The film students who made the above mock ad which shows a C-Class Mercedes-Benz deliberately running over Adolph Hitler as a boy — thereby satirically touting the car’s supposed ability to “detect dangers before they come up” — really got the folks at Daimler stirred up. They made the students go way overboard in labeling the video as “unauthorized,” and probably helped it go viral.
The ad supposedly asks this question:
If you were a car, and you could travel back in time and kill Hitler when he was a boy, would you do it?
Well, if you were a Volkswagen, the answer would probably be no, since you’d be murdering your own father, and you’d probably cease to exist. A C-Class Mercedes-Benz, however, would suffer no such temporal paradox, and that’s the vehicle of young Adolf’s destruction in this well-made though extremely odd commercial parody, created as a thesis by some German film students…
That report said the students “wanted to explore the morality of technology by asking what would happen if machines had souls.” And indeed, that’s one of the odd things about the piece — the car seems to have traveled back in time and deliberately killed Hitler, not a human driver.
But set all the weirdness aside, and let’s answer the moral question raised: If a car, or a driver, or any entity, could go back in time and kill the boy Hitler, should he, she or it do so.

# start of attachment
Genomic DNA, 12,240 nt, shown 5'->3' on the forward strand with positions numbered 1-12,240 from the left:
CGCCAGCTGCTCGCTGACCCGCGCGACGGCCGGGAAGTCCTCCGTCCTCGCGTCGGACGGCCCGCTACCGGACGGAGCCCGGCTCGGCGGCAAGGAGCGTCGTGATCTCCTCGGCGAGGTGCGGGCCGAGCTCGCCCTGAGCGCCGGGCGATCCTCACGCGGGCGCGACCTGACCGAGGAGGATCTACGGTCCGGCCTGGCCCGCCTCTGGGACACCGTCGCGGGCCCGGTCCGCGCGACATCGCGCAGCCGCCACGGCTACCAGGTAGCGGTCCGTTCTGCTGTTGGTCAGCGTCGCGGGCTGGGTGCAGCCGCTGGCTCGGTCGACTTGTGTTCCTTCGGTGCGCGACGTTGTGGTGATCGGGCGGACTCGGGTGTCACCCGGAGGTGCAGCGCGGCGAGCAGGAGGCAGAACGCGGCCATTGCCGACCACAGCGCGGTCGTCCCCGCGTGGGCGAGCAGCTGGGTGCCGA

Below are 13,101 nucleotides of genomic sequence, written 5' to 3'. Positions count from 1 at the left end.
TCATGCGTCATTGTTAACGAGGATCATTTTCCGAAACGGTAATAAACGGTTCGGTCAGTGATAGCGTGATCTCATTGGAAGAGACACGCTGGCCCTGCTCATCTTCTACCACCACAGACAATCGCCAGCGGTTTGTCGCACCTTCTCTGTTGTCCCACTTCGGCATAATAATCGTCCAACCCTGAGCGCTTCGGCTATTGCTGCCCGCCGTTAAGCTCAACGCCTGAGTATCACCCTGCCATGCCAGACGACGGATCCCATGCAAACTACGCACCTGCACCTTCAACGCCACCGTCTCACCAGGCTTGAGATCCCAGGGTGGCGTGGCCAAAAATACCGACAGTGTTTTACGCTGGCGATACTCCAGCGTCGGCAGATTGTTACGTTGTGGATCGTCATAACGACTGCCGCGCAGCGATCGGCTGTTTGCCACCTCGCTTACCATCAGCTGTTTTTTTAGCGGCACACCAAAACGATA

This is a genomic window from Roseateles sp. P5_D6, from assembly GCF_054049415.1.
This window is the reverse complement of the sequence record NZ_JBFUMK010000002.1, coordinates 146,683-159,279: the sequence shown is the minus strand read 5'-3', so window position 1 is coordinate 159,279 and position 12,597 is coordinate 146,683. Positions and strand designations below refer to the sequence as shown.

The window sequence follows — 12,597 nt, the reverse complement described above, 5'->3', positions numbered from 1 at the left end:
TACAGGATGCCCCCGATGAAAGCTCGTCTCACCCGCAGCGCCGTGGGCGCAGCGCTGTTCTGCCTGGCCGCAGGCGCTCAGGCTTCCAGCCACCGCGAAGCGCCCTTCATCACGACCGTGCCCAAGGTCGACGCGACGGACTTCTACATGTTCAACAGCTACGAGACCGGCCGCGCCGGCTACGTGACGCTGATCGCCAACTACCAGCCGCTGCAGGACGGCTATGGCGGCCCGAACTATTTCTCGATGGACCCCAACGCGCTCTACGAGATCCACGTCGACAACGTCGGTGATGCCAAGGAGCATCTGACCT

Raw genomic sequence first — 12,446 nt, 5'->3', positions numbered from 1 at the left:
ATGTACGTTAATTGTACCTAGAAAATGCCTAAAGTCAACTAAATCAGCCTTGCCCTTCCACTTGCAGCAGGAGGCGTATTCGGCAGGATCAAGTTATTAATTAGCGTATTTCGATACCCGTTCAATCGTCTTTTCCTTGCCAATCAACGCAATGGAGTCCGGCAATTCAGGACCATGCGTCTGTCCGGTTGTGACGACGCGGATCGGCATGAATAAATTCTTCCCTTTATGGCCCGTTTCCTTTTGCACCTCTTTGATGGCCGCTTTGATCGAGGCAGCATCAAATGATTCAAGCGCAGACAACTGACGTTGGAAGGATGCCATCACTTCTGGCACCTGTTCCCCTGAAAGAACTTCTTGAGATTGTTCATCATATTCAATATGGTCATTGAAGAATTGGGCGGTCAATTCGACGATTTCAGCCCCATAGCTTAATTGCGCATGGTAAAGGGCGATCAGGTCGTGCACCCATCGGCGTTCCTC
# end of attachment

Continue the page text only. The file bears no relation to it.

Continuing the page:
Just to get the conversation going, I’m going to say “no.” If you could change history by going back in time — a point sci-fi authorities might differ on — then is killing this boy the best way to prevent what subsequently happened? For this to be a moral act, you’d have to be sure that it would work. And it would do nothing to stop the First World War from happening. It would do nothing to correct the mismanagement of the peace. It wouldn’t prevent the Weimar Republic from failing. It wouldn’t prevent the street brawls between competing groups of extremist thugs, although maybe some group other than the Nazis would have come out on top. In short, it would not change the conditions that not only shaped Hitler, but which enabled him to rise to power. How do you know that someone else, something else, just as bad would not arise?
I’m afraid there’s no substitute for waiting until a guy turns out bad before going after him. Bret Stephens over at the WSJ says what we need to do now is kill Bashar Assad and everyone close to him — because of what he’s done in using chemical weapons. And weirdly, he’s sort of echoing this mock ad by saying we should also kill “everyone else in the Assad family with a claim on political power.” Might that include his 11-year-old son? I hope not, but I sort of gather that it would…